Larry David has been playing “Larry David” for so long, it’s hard to tell where the curmudgeonly “Seinfeld” creator ends and where the more aggressively curmudgeonly “Seinfeld” creator he plays on TV begins.
Anchored by television’s favorite grouch since Oscar, “Curb Your Enthusiasm” (10:30 p.m. Sunday, HBO) is kicking off its 10th season. It’s a remarkable feat for any comedy — let alone one in which the main character thinks nothing of inviting a convicted sex offender over for Passover Seder or continuing to date a woman he doesn’t much care for because of the “perks,” such as great parking, that come with her being in a wheelchair.
When “Curb Your Enthusiasm” debuted way back on Oct. 15, 2000, HBO was three seasons into “Sex and the City,” two seasons into “The Sopranos” and two years away from euthanizing “Arli$$.”
The comedy predates even “The Wire,” whose creator, David Simon, has had two series (“Treme,” “The Deuce”) and two miniseries (“Generation Kill,” “Show Me a Hero”) come and go on the pay channel since then with a third miniseries, “The Plot Against America,” set to debut in March.
“Curb” has been around so long, when it started, most of the cast of HBO’s buzzy “Euphoria” was still being potty-trained.
In the fall of 2000, TV execs were betting on a different “Seinfeld” alum with NBC’s high-profile “The Michael Richards Show.” Even though it was created by a collection of “Seinfeld” veterans, the series was canceled faster than its star’s stand-up comedy career.
To appreciate just how impressive “Curb Your Enthusiasm’s” 20-year run is, here’s a look back at some other TV comedies — not counting the very similar “Seinfeld” — in which famous people played exaggerated, generally loathsome versions of themselves:
Ostensibly the story of a couple of successful British TV writers (Stephen Mangan, Tamsin Greig) and their first foray in Hollywood, their thunder was quickly stolen by Matt LeBlanc. The “Friends” star was forced on the duo by their network and quickly proceeded to ruin both their show and their lives. Over the course of the Showtime/BBC comedy’s five seasons, LeBlanc was nominated for four Emmys for playing himself. That’s one more than he received for 12 years, including that misguided spinoff, of playing Joey Tribbiani.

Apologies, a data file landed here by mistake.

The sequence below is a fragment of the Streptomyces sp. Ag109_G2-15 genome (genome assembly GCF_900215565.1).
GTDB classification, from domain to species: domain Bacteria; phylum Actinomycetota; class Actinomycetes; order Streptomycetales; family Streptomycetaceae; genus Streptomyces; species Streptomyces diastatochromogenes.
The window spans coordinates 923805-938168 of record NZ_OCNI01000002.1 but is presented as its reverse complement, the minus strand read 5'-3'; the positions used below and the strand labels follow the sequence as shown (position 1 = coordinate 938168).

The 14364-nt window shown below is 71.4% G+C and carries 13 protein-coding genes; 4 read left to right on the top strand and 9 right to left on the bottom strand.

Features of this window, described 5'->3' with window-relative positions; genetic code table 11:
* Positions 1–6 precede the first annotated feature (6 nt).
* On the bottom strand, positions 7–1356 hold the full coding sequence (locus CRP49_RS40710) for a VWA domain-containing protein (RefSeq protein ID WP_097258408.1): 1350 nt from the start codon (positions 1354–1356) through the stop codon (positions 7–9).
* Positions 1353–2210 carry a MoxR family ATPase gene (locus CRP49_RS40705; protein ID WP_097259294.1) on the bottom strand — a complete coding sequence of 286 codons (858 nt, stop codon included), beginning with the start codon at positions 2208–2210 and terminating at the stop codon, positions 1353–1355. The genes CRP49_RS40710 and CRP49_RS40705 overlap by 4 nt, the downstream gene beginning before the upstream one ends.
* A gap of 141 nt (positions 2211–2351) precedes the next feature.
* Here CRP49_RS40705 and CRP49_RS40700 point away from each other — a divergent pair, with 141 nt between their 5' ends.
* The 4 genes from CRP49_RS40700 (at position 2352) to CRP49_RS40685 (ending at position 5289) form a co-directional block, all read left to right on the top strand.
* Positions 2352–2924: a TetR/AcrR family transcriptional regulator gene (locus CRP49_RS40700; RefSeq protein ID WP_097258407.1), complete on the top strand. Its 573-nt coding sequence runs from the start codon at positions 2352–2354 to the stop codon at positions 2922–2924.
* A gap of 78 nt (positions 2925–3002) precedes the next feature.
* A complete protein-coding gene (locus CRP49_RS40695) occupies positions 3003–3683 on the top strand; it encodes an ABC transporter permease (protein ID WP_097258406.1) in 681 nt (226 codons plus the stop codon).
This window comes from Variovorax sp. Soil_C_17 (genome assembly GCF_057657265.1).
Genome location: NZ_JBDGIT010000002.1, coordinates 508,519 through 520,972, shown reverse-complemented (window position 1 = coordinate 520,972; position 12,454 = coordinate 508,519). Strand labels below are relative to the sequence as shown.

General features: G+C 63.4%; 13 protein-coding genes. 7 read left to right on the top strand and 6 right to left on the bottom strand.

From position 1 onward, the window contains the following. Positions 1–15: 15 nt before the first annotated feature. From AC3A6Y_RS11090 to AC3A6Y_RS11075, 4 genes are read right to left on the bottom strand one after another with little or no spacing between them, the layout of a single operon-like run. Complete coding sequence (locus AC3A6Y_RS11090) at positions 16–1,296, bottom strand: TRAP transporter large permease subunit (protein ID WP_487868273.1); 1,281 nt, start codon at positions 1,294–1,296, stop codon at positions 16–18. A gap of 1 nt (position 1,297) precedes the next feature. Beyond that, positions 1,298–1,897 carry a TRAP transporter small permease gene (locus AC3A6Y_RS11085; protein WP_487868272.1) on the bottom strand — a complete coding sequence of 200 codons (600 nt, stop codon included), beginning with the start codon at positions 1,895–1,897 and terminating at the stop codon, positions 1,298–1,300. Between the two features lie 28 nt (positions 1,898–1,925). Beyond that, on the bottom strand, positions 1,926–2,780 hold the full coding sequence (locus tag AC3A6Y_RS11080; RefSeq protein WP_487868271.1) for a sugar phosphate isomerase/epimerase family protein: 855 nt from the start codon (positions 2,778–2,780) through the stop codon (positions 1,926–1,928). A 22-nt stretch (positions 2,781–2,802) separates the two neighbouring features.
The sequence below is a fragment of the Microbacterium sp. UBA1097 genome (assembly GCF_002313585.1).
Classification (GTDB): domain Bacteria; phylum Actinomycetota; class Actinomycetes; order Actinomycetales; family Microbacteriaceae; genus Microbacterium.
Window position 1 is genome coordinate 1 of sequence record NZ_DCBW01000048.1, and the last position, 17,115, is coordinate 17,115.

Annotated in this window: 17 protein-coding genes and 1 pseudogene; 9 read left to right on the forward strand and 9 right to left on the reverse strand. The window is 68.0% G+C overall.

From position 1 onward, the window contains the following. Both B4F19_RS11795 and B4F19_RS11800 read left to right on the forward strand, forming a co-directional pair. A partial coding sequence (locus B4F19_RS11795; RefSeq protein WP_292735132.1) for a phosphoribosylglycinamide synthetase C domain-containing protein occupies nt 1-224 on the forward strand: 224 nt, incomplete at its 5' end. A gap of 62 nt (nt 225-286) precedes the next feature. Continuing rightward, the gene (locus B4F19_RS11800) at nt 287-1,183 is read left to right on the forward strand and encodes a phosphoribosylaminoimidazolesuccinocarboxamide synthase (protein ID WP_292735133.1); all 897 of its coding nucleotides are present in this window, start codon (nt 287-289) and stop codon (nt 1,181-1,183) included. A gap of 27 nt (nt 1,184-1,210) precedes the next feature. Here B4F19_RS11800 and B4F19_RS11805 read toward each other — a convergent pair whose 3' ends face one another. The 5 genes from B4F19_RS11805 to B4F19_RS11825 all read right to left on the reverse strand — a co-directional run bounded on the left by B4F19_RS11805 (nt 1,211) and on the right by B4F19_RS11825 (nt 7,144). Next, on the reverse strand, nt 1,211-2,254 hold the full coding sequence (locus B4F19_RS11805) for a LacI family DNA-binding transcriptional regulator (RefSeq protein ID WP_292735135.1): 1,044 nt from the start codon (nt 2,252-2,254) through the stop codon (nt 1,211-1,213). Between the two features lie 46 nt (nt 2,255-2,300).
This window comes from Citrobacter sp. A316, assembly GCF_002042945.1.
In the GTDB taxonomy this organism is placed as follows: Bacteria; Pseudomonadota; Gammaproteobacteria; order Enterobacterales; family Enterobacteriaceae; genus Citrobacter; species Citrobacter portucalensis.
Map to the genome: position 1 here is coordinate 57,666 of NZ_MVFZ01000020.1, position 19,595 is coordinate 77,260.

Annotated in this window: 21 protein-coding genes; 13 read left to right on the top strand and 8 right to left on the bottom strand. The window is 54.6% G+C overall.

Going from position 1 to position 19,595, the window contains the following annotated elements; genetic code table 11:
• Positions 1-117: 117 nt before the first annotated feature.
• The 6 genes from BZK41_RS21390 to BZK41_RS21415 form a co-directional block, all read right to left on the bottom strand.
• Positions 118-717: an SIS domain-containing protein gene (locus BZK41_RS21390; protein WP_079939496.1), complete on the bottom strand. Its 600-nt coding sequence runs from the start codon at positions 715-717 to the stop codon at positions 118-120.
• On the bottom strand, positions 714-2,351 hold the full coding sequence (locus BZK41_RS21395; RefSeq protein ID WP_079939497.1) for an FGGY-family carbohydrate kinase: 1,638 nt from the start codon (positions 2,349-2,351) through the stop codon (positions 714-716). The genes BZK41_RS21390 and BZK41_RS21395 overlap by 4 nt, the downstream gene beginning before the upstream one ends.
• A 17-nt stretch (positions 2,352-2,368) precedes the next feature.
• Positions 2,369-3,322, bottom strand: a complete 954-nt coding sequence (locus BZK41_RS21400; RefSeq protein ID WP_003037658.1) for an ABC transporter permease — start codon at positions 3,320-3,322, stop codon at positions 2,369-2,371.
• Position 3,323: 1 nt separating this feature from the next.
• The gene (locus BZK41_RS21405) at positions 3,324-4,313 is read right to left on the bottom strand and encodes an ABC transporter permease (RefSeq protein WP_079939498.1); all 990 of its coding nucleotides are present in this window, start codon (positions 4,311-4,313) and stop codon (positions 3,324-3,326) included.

They’re both divorced fathers of two girls, but Louis C.K. the TV character never had the same success of the man who wrote, directed and played him. After sexual misconduct charges blew up his life and led to the cancellation of the remarkable Emmy-winning comedy, you’d have to think the real Louis C.K. would be thrilled to have that career.
‘Don’t Trust the B—— in Apartment 23’ (2012-13)
The titular “B——” (ABC’s censorship, not ours), portrayed by Krysten Ritter, was a hard-partying con artist whose best friend, for no apparent reason, is James Van Der Beek. The fading star of “Dawson’s Creek” was so desperate to restart his career, he embarked on all sorts of misguided projects, from shooting a commercial for a Vietnamese energy drink to appearing on “Dancing With the Stars” years before the real Van Der Beek would.
‘It’s Garry Shandling’s Show’ (1986-90)
There’s never been anything else quite like this ahead-of-its-time Showtime comedy in which Garry Shandling was fully aware that he was starring in a sitcom, and the studio audience regularly played a role. This one gets bonus points for having everyone from Gilda Radner to Tom Petty to astronaut Pete Conrad playing themselves as guest stars.
‘Real Husbands of Hollywood’ (2013-16)
“Curb” co-star J.B. Smoove got the chance to play himself — alongside Kevin Hart, Nick Cannon, Nelly, Boris Kodjoe and Duane Martin doing the same — in this BET spoof of “The Real Housewives” franchise.
‘It’s Like, You Know …’ (1999-2000)
“Seinfeld” alum Peter Mehlman, who helped launch “yada yada yada” and “sponge-worthy” into the vernacular, created this sitcom that was easily dismissed as an L.A.-based knockoff. The show’s most inspired bit was having “Dirty Dancing” star Jennifer Grey portray the neighbor, actress Jennifer Grey, whom no one recognized — much like in real life — after she got a nose job.
‘Jean-Claude Van Johnson’ (2016)
The ’90s action star known as The Muscles from Brussels plotted his return — both to action movies and his career as an international assassin those films served as a cover for — in this six-episode comedy from Amazon Prime that absolutely was a real thing and not some bizarre fever dream.